This trip started with the week-long International Congress of the International Solar Energy Society in Atlanta, Georgia. I then went to Washington, D.C., visiting the InterTechnology Solar Corporation, the National Bureau of Standards - on solar water heater testing, the Department of Housing and Urban Development - on the residential solar demonstration program, and the Department of Energy - on passive solar heating, biomass, photovoltaics and the solar technology transfer program and - in conservation - lighting, total energy, heat pumps and alternative automotive engines. In Ottawa I visited the Department of Energy, Mines and Resources - on energy conservation and solar heating from a policy viewpoint, followed by a day and a half at the National Research Council - discussing these same topics from an R and D programme viewpoint. Returning to the U.S.A., I visited the Thermo-Electron Corporation in Waltham, Massachusetts regarding solar energy in buildings and energy conservation in road transport. The following week I attended the two-day Workshop on Energy Storage for Automobile Propulsion in Alexandria, Virginia. As well as battery-electric systems, mechanical storage and transmissions and chemical and thermal stores with heat engines were considered. Finally I attended the 6th Ocean Thermal Energy Conversion Conference in Washington, D.C. Where once this topic had been covered within the International Solar Energy Society meeting, this conference was almost as big as that of I.S.E.S. itself.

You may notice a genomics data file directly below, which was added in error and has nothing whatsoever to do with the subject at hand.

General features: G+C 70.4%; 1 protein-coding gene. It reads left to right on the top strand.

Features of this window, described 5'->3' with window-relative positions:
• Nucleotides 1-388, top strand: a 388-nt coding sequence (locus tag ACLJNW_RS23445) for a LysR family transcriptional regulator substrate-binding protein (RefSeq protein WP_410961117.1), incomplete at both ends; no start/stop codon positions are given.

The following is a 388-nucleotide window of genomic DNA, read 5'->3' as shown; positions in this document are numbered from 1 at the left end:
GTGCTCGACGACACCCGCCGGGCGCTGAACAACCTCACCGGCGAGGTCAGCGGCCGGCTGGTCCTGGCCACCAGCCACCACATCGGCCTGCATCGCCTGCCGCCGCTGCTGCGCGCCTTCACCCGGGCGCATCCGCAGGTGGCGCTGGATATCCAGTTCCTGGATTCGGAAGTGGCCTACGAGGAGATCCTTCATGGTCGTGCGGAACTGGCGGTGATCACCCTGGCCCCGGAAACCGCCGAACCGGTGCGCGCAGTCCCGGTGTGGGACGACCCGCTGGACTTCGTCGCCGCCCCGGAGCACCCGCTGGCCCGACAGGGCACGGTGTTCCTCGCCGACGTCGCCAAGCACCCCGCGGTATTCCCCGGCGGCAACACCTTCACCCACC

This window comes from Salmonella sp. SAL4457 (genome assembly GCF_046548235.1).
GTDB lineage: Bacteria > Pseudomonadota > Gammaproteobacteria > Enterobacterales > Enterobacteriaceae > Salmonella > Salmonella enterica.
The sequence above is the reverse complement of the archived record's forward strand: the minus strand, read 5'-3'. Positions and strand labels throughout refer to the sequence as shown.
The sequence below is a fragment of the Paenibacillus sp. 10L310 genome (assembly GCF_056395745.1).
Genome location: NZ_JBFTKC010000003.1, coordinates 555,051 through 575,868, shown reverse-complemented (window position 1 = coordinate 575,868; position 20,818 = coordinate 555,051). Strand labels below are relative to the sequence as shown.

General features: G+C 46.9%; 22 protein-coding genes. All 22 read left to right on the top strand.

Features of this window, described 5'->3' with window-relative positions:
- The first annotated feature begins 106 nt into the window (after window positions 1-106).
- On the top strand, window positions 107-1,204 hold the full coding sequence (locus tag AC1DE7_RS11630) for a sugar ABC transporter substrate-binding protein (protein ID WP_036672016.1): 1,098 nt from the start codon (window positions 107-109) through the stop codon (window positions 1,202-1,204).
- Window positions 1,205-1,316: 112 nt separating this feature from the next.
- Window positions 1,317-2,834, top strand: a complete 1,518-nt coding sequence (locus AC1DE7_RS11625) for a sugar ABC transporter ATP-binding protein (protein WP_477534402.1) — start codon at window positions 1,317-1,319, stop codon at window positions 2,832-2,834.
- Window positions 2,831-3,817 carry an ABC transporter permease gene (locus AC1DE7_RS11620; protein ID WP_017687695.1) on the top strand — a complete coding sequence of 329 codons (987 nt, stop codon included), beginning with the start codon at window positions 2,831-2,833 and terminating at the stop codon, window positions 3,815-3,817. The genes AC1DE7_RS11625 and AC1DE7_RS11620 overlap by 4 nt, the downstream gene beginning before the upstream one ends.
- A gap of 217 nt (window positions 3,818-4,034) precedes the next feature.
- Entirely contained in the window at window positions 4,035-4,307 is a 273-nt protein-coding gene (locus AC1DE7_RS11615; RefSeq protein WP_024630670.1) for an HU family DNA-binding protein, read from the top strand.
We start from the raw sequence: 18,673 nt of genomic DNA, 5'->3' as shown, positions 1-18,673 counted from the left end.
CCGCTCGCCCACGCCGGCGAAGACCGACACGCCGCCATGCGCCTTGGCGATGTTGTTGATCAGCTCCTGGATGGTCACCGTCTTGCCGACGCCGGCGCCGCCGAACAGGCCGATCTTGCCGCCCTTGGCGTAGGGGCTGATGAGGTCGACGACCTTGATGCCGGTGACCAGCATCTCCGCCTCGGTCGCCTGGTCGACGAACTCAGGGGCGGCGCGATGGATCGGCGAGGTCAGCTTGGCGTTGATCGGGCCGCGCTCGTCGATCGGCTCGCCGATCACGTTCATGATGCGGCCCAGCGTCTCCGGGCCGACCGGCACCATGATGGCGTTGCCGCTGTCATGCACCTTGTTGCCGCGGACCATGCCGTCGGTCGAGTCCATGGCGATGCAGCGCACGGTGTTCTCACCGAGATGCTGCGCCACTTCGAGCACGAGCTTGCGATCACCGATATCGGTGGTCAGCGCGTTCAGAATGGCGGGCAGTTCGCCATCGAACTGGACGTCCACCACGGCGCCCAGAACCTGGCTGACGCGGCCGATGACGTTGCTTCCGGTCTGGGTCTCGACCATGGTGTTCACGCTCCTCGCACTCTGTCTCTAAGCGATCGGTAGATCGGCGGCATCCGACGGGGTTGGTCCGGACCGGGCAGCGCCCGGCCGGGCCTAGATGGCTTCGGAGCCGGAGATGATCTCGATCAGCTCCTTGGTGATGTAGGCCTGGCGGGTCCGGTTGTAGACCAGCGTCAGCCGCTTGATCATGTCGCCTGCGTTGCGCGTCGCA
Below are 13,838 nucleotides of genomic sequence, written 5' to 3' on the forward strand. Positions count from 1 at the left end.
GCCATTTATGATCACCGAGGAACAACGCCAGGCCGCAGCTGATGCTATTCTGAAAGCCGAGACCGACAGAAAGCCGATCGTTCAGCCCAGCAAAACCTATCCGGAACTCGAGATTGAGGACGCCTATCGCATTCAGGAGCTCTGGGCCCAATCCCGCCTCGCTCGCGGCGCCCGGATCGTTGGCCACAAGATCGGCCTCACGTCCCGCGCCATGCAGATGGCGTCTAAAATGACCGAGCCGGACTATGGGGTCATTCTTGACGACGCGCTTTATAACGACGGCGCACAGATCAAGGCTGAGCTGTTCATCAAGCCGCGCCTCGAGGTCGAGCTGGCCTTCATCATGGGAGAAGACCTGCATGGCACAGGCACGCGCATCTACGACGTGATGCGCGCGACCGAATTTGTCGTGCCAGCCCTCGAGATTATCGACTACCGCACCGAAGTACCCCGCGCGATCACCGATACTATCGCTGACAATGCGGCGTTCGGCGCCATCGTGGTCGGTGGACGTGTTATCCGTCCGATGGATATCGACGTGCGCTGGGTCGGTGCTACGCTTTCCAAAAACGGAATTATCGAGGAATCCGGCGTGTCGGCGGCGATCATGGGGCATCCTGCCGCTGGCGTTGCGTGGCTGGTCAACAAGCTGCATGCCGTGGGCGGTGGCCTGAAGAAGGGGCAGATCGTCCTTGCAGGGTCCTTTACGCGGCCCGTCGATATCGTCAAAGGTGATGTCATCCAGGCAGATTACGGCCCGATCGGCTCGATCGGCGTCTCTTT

September 1996 Freiberg, Germany

I attended the Eurosun '96 Conference and there met a number of acquaintances in the International Solar Energy Society. Amongst the presentations and papers, I was particularly pleased to hear of the progress with large scale demonstration central solar heating plants, with interseasonal storage - notably in Germany. Large scale demonstrations of photovoltaic electricity generation were also reported. Both represented significant advances since the solar conferences I had attended some 17 to 20 years previously. Following the Conference, I took the opportunity to tour the Fraunhofer Institute for Solar Energy in Freiburg.

March 2000 Stuttgart, Germany

I attended a Short Course on Vehicle Aerodynamics, held at the FKFS, Stuttgart. The presentations described the state of the art of vehicle aerodynamics, wind tunnels, and aerodynamic software. I also toured the world-class facilities of the FKFS, including the low-noise full-scale vehicle wind tunnel.

June 2000 Copenhagen, Denmark

I took part in an organised visit to the Marstal Solar District Heating plant, which is the largest in the world. It has about 9000 m2 of solar collectors, with an output of up to 7 MW, connected to an existing district heating scheme serving some 1250 dwellings.

I then attended the Eurosun 2000 Conference, following the papers on solar heating, including district heating and interseasonal storage. These reported on several recent substantial schemes, notably in Germany and Denmark. I also joined in visits to the Danish Technological Institute and the Danish Technical University, both of whom are doing world-class R & D in solar heating and photovoltaics.

September 2001 Berlin, Germany

I visited the Bewag Fuel Cell Innovation exhibition at Treptower Park. This featured a Ballard Proton Exchange Membrane Fuel Cell of 250 kWe and 230 kWth, connected to the Bewag electric power and district heating networks. In addition, there were exhibits from several other organizations involved in fuel cell R & D and manufacture.

March 2002 Stuttgart, Germany

I attended a Short Course on Vehicle Aerodynamics - Thermomanagement at the FKFS Stuttgart. I also co-authored the introductory paper. The presentations described the state of design and testing of power train and brake cooling, and cabin climate control.